Life after VPF
Life after VPF?
With the VPF-programmes now all coming to an end, and most unlikely to be repeated, what’s the appetite for a technology-refresh? Karl Anderson, CEO of DigiCine, offers a positive opinion.
Any new equipment purchases will need to be funded via banks, leasing companies or else from exhibitors’ own cash reserves. If equipment is still providing value, there is an argument to keep it deployed for as long as possible provided that any associated pains are tolerable. This in turn allows for a phased introduction of new technology at a pace controlled by the exhibitor rather than a ‘big bang’ approach which can expensive.
One of the biggest single-cost items from digitisation was the projector. The Series 1 projectors were built to last and have exceeded initial expectations of life-expectancy. Whilst the projector-manufacturers have sought to sell replacements before declaring end-of-life on the projectors, there’s growing conjecture that we’ll see a return of the ‘cottage industry’-type solutions companies use to keep the equipment viable for a number of years to come.
The absence of VPF changes exhibitors’ investment strategy and many will opt to have both the new and the old tech operating side-by-side (e.g. new laser alongside Series 1 projectors), electing to keep the bulk of what they have for as long as possible. This strategy allows an exhibitor to manage his technology-updates in his own time frames, and let’s not forget that most will want to squeeze profits from their assets. This is likely to lead to utilising VPF-stocks and the cannibalisation of equipment. For example, some of the OE-providers of D-Cinema servers don’t have a current replacement product; the number of spares available for those original cinema servers has dwindled, and functionality hasn’t kept pace with industry advances.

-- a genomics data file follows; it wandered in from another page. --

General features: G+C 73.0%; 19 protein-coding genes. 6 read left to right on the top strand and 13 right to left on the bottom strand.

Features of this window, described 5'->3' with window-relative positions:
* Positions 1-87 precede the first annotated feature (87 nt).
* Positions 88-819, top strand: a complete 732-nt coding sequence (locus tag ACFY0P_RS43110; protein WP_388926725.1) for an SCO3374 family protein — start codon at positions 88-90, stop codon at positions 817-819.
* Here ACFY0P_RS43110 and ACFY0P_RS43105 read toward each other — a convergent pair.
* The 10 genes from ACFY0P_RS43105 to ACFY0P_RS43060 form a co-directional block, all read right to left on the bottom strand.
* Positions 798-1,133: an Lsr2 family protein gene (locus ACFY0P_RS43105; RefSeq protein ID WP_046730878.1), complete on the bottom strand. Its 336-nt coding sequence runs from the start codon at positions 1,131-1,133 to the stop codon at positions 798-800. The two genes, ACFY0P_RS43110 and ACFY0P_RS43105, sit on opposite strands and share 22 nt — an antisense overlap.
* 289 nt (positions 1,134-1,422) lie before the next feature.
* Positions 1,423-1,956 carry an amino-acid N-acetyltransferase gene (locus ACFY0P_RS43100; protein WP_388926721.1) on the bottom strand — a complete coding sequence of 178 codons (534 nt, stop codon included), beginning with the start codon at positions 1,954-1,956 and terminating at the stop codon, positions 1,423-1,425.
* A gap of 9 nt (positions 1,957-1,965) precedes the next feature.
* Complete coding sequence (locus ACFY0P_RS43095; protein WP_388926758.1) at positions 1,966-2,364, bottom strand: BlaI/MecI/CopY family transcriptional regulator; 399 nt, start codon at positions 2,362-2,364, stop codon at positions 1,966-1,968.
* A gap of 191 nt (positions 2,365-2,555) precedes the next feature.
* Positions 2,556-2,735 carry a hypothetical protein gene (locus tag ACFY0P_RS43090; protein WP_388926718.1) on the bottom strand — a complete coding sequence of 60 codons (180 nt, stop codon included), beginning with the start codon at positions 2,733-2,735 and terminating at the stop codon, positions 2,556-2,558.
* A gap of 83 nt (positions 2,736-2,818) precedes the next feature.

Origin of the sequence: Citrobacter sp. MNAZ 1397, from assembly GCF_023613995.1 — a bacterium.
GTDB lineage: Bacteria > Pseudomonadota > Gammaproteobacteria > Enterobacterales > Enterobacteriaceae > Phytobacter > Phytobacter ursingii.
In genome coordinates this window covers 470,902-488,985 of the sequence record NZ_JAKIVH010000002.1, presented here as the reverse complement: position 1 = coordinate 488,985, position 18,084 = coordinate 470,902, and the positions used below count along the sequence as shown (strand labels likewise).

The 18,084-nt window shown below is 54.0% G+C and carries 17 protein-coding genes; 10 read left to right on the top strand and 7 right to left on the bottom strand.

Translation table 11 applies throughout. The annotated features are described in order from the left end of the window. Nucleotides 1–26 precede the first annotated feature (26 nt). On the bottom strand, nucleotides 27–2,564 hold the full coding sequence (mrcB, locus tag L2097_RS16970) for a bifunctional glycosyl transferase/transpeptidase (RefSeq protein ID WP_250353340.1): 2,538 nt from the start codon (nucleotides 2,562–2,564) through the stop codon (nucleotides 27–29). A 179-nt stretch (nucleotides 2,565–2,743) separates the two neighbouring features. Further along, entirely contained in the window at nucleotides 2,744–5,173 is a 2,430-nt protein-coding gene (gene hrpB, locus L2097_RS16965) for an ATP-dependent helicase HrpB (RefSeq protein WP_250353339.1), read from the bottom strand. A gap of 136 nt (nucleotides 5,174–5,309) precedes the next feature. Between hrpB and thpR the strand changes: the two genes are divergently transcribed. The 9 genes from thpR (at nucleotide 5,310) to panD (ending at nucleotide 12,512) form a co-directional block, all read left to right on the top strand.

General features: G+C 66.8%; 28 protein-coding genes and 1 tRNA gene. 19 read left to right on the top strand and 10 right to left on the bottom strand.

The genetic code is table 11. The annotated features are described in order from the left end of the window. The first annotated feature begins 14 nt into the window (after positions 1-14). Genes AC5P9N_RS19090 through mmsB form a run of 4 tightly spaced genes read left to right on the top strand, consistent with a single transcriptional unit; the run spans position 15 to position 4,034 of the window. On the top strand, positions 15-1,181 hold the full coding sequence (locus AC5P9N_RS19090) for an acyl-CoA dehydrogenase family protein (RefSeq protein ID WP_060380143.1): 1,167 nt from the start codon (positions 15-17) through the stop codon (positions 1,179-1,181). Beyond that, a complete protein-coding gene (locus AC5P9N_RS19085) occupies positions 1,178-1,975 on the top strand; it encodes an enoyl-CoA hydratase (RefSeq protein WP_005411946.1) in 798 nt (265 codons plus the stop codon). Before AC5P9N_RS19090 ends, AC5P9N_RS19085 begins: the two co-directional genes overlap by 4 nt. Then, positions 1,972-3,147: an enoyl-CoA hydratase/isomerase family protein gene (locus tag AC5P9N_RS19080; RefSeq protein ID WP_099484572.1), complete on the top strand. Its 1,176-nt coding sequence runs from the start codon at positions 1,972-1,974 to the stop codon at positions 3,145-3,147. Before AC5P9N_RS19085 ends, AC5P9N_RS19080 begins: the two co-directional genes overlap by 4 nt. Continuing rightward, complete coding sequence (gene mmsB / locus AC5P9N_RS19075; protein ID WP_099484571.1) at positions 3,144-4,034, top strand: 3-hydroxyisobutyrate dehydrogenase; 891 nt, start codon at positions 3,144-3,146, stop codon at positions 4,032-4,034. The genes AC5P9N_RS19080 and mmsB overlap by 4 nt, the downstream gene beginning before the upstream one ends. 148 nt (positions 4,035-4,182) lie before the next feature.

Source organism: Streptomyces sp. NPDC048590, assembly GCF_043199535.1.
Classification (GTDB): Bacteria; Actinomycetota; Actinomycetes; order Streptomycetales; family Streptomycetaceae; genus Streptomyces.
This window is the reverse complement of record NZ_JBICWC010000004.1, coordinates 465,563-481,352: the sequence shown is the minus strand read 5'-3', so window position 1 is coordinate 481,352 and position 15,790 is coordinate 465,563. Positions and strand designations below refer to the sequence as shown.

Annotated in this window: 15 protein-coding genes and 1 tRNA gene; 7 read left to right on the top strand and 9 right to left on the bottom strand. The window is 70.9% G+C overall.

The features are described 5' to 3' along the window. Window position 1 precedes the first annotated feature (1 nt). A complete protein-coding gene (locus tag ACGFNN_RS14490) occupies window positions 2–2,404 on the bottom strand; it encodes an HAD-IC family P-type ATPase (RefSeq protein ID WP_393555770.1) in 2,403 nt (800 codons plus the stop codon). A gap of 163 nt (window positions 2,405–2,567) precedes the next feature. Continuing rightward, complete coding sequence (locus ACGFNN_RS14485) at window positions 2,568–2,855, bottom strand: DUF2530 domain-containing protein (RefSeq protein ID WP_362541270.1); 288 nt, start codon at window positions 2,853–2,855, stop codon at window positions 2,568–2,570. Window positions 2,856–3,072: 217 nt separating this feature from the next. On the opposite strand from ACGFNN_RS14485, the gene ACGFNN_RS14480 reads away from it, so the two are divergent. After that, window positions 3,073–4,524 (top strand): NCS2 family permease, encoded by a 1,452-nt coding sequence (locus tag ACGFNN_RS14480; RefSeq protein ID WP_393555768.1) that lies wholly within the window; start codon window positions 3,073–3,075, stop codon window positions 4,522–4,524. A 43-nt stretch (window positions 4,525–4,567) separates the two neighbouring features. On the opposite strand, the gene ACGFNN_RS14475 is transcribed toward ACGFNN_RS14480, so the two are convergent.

One such solutions company is Digital Cinema Systems Corp (DigiCine), which has been bringing innovate solutions to exhibitor over several years. The company’s portfolio includes a D-Cinema server (i.e. Media Player or Screen Management System). Its Series 1 solution is designed to replace those media players originally deployed with a feature-rich DCI-compliant measure that gives a new lease-of-life for the projector while giving exhibitors a genuine alternative to the projector manufacturer's replacement strategy.
The typical costs of a new Series 2 projector are in the order of $25k - $40k for small-to-medium-sized screens, and yet it’s often the original media player that’s failed and requires replacement, and not ITAL the projector itself. A DigiCine media player would cost around 20% of that of a new projector and can defer an expensive projector-decision for maybe five years. This gives enhanced functionality (such as Atmos and subtitling); enhances also the movie-goers’ experience, and reduces the cost of engineering call-outs – not to mention that, by extending the life of the Series 1 projector, the media player enhance the overall projectors’ resale-value.
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Tagged as: Media Player
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